Infosec links January 6, 2015

Chip & PIN vs. Chip & Signature - Brian Krebs - Krebs on Security

The Obama administration recently issued an executive order requiring that federal agencies migrate to more secure chip-and-PIN based credit cards for all federal employees that are issued payment cards. The move marks a departure from the far more prevalent “chip-and-signature” standard, an approach that has been overwhelmingly adopted by a majority of U.S. banks that are currently issuing chip-based cards. This post seeks to explore some of the possible reasons for the disparity.

Banks' Lawsuits Against Target for Losses Related to Hacking Can Continue - Nicole Perlroth - The New York Times

The ruling is one of the first court decisions to clarify the legal confusion between retailers and banks in data breaches. In the past, banks were often left with the financial burden of a hacking and were responsible for replacing stolen cards. The cost of replacing stolen cards from Target’s breach alone is roughly $400 million — and the Secret Service has estimated that some 1,000 American merchants may have suffered from similar attacks.

Banks: Card Breach at Some Chick-fil-A's - Brian Krebs - Krebs on Security

The source said his institution saw Chick-fil-A locations across the country impacted, but that the bulk of the fraud seemed concentrated at locations in Georgia, Maryland, Pennsylvania, Texas and Virginia.

 

Brian Krebs InfoSec Links May 7, 2014

Cause Brian Krebs is awesome.

Phishers Divert Home Loan Earnest Money - Brian Krebs - Krebs on Security

In this scheme, the attackers intercept emails from title agencies providing wire transfer information for borrowers to transmit earnest money for an upcoming transaction. The scammers then substitute the title company’s bank account information with their own, and the unsuspecting would-be homeowner wires their down payment directly to the fraudsters.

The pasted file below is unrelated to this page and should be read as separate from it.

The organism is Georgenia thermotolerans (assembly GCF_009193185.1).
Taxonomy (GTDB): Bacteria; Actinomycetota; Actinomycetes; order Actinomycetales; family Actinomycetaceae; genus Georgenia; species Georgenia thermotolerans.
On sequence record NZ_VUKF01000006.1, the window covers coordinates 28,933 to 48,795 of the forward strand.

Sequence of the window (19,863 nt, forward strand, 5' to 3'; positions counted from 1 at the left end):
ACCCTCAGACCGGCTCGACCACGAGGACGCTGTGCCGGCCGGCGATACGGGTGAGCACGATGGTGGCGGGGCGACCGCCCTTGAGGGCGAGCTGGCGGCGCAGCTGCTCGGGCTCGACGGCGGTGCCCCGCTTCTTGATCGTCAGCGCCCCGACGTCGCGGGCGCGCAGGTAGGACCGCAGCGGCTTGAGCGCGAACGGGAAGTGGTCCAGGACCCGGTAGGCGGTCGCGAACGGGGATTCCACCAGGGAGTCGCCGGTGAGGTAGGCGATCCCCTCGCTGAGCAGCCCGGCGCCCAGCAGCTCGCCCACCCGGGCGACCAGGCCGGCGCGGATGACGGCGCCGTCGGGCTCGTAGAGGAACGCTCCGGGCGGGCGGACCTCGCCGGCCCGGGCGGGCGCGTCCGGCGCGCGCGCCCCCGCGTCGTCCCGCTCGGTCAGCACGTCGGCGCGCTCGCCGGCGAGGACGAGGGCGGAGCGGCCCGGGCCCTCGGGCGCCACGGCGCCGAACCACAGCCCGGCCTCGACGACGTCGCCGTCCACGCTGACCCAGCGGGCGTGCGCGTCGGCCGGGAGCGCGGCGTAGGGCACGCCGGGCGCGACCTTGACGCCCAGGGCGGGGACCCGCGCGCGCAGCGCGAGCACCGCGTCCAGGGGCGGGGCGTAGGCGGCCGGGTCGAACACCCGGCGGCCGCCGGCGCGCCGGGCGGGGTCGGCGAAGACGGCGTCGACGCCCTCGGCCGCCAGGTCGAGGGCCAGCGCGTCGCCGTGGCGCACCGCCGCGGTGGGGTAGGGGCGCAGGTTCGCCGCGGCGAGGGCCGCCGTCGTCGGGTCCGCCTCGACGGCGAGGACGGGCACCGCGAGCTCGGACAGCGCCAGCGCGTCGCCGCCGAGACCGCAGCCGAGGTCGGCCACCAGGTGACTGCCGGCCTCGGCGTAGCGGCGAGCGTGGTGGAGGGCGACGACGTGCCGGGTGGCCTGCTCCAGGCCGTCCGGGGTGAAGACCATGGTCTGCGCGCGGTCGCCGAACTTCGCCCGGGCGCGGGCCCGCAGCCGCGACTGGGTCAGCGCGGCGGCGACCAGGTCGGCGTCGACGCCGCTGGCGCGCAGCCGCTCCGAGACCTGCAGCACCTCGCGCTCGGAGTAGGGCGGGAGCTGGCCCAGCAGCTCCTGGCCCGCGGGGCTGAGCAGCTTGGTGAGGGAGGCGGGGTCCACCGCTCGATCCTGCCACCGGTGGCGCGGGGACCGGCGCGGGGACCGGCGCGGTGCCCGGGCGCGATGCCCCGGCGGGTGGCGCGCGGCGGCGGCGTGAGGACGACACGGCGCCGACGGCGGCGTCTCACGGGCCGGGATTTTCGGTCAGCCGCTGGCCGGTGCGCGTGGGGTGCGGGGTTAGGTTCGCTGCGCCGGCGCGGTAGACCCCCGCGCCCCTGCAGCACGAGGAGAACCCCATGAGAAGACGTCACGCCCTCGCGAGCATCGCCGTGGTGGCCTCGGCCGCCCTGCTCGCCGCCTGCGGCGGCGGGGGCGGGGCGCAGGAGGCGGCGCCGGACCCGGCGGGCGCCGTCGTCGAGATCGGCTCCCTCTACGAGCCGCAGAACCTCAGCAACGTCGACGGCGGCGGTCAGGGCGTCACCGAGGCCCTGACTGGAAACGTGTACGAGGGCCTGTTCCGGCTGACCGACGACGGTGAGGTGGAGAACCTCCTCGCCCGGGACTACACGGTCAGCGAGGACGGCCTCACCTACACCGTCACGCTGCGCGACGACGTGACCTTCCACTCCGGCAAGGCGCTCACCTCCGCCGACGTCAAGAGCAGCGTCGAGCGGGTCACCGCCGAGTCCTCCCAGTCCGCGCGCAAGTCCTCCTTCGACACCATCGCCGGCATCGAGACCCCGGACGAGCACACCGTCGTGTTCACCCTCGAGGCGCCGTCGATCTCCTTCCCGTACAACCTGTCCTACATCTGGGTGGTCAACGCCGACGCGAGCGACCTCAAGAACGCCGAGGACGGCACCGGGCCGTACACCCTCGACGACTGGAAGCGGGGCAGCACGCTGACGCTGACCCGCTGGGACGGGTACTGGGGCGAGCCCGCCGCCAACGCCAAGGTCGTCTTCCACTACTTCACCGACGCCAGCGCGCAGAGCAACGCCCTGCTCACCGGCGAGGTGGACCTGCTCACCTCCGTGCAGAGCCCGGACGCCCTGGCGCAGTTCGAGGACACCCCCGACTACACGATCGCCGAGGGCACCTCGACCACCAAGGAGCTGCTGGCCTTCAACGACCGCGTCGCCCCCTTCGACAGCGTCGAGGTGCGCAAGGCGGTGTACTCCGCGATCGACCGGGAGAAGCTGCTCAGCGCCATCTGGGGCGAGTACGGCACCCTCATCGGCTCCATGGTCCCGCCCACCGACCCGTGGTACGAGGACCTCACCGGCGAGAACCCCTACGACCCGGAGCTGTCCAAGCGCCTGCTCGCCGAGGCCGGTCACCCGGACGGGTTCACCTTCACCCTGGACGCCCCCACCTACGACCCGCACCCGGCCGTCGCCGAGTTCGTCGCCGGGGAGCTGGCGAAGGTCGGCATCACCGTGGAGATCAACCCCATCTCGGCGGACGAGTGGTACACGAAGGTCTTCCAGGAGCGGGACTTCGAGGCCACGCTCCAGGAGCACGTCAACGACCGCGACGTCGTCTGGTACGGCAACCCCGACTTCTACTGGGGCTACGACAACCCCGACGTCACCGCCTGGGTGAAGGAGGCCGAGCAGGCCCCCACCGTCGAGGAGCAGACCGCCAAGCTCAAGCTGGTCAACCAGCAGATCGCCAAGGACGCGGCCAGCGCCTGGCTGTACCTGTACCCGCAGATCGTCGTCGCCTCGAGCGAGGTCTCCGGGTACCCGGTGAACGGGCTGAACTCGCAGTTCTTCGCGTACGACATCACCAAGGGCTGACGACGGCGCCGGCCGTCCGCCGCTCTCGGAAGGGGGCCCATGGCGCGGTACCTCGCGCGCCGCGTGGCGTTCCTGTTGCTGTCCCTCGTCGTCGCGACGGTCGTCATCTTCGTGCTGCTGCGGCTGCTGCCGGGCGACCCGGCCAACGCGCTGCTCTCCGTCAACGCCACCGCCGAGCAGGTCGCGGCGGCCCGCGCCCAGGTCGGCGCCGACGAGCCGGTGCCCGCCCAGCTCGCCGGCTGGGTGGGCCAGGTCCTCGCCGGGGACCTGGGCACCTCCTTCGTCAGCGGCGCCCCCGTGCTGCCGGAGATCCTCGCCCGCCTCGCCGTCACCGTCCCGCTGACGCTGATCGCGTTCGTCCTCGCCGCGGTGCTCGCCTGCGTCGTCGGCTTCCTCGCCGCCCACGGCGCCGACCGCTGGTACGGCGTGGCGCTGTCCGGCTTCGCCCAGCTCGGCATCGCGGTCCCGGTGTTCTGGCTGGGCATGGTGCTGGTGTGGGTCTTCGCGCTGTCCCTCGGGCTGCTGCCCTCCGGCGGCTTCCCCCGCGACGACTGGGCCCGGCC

Emails are being intercepted and the account information changed so that the home buyers send the money to the criminal and not the loan agency. That's really scary and shows that if it's financially profitable criminals will find a way to exploit the system.

Adobe Update Nixes Flash Player Zero Day - Brian Krebs - Krebs on Security

Update Adobe Flash Player on your computers. Do it. Do it NOW!

The Target Breach, By the Numbers - Brian Krebs - Krebs on Security

Krebs breaks down some of the numbers involved in the Target breach that took place from November 27 to December 15, 2013. The most glaring one is the number of Chief Information Security Officers (CISO) or Chief Security Officers (CSO), which was zero, according to the AP. If true, that's pretty sad for the second-largest discount retailer in the United States. And it's not that a CISO or CSO would have stopped the breach, but does give us a peek into Target's thoughts on information security.

 

InfoSec Links April 2, 2014

Banks Drop Suit Against Target, Trustwave - Brian Prince - Security Week

A day after linking articles that talk about how ridiculous it was to sue Target and Trustwave we learn that both banks have put in for dismissals of their lawsuit. Coincidentally, news of this comes on April Fool's day, which makes it just an elaborate April Fool's day joke.

Analyzing the Target Break "Kill Chain Analysis" Report - Rafal Los - Following the Wh1t3 Rabbit

Excellent in-depth analysis and discourse of the Target breach and how it happened.

The Continuing Public/Private Surveillance Partnership - Bruce Schneier - Schneier on Security

What's really happening between the government and the companies that are handing over your data.